Encephalitis and encephalopathy associated with pandemic flu

Raita Tamaki, Taro Kamigaki, Hitoshi Oshitani

Research output: Contribution to journalArticlepeer-review

4 Citations (Scopus)


Avian influenza A (H5N1) viruses in birds in parts of Asia, Africa, and Middle East continue to cause human diseases and to pose the threat of human pandemic flu. Pandemic flu is characterized by respiratory symptoms and is a cause of high fatality rates in the younger population. Previous studies have shown that avian influenza A (H5N1) viruses in humans might also target organs other than lungs. Historical records reveal that in 1918, more than 40 million people died due to influenza pandemic; this pandemic was rapidly followed by an epidemic of encephalitis lethargica in 1919. From the mid-1990's, there have been outbreaks of encephalopathy in Japan which appear to be associated with influenza. In this article, neurological complications associated with influenza have been reviewed by taking a closer look at previous influenza pandemics in the 20th century and seasonal influenza epidemics in Japan; this will enhance preparations against human pandemics. In addition, we have also reviewed a few human cases of avian influenza A (H5N1) infection where the central nervous system (CNS) are involved.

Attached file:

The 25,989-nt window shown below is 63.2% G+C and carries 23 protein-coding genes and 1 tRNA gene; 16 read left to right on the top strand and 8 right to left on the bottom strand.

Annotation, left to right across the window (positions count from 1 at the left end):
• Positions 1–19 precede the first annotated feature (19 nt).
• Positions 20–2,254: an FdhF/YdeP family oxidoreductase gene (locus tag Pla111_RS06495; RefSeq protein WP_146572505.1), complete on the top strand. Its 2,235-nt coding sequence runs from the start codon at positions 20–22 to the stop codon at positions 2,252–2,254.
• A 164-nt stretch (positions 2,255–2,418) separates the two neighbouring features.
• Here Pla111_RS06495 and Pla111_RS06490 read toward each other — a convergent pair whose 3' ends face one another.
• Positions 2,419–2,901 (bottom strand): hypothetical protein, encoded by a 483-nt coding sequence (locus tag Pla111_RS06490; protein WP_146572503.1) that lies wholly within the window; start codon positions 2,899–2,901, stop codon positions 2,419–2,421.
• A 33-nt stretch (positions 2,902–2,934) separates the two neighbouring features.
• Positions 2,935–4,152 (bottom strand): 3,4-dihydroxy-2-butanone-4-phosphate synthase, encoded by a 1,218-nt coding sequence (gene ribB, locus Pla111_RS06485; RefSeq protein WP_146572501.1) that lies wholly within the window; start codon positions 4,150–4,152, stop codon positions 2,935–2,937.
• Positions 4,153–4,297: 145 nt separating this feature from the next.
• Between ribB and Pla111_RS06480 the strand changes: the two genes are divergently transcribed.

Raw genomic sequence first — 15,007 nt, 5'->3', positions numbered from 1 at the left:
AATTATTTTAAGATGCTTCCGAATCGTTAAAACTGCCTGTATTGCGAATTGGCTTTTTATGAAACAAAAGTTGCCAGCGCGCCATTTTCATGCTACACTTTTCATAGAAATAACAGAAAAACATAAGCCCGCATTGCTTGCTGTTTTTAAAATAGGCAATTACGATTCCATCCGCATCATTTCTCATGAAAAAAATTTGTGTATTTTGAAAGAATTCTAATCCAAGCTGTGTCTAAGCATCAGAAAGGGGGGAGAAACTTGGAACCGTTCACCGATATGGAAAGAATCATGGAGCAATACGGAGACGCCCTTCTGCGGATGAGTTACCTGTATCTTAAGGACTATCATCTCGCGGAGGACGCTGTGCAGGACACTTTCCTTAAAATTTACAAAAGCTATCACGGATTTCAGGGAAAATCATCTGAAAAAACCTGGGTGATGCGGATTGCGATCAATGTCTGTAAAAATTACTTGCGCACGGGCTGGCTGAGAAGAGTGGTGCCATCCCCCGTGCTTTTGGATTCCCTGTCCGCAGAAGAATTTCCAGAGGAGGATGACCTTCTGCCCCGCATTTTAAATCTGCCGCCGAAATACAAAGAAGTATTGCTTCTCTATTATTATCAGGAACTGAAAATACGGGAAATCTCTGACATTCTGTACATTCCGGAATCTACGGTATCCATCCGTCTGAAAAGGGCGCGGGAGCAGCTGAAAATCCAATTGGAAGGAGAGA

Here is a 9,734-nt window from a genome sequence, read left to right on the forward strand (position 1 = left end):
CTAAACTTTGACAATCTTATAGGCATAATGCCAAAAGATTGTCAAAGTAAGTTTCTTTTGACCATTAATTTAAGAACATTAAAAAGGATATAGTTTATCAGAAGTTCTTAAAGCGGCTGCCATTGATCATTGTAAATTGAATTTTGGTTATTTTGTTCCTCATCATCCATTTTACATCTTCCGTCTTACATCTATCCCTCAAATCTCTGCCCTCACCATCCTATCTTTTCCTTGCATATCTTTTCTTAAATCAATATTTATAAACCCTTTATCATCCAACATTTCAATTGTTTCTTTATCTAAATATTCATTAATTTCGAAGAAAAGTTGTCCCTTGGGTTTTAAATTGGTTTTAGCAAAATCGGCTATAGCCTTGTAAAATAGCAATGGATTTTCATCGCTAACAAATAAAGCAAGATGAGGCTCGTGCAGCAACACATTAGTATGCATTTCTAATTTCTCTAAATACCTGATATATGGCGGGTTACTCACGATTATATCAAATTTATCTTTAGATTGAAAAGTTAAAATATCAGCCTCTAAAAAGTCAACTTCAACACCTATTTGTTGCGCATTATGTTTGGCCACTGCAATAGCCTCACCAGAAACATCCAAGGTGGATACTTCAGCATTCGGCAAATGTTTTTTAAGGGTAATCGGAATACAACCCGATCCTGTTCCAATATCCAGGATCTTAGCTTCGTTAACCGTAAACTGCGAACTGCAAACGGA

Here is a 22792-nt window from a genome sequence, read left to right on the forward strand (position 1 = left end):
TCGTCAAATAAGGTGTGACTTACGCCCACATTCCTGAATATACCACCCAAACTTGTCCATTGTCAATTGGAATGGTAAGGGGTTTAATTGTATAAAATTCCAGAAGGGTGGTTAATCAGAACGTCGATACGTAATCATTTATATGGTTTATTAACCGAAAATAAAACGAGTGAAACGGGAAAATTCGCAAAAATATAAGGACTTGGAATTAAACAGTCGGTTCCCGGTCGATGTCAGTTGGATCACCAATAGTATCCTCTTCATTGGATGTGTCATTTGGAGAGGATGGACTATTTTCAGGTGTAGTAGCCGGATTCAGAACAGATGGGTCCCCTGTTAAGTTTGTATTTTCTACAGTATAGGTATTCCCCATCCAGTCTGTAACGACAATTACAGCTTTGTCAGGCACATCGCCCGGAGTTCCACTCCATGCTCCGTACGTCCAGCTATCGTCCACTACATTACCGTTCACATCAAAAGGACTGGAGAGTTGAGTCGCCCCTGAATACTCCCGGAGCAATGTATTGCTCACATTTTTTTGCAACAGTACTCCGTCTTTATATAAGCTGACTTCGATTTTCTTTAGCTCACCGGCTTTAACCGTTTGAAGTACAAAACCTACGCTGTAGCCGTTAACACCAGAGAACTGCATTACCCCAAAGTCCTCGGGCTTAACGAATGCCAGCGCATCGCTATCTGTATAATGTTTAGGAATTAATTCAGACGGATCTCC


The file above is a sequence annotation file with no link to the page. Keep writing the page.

Original languageEnglish
Pages (from-to)153-160
Number of pages8
JournalBrain and Nerve
Issue number2
Publication statusPublished - 2009 Feb


  • Encephalitis lethargia
  • H5NI
  • Influenza encephalopathy
  • Pandemic flu


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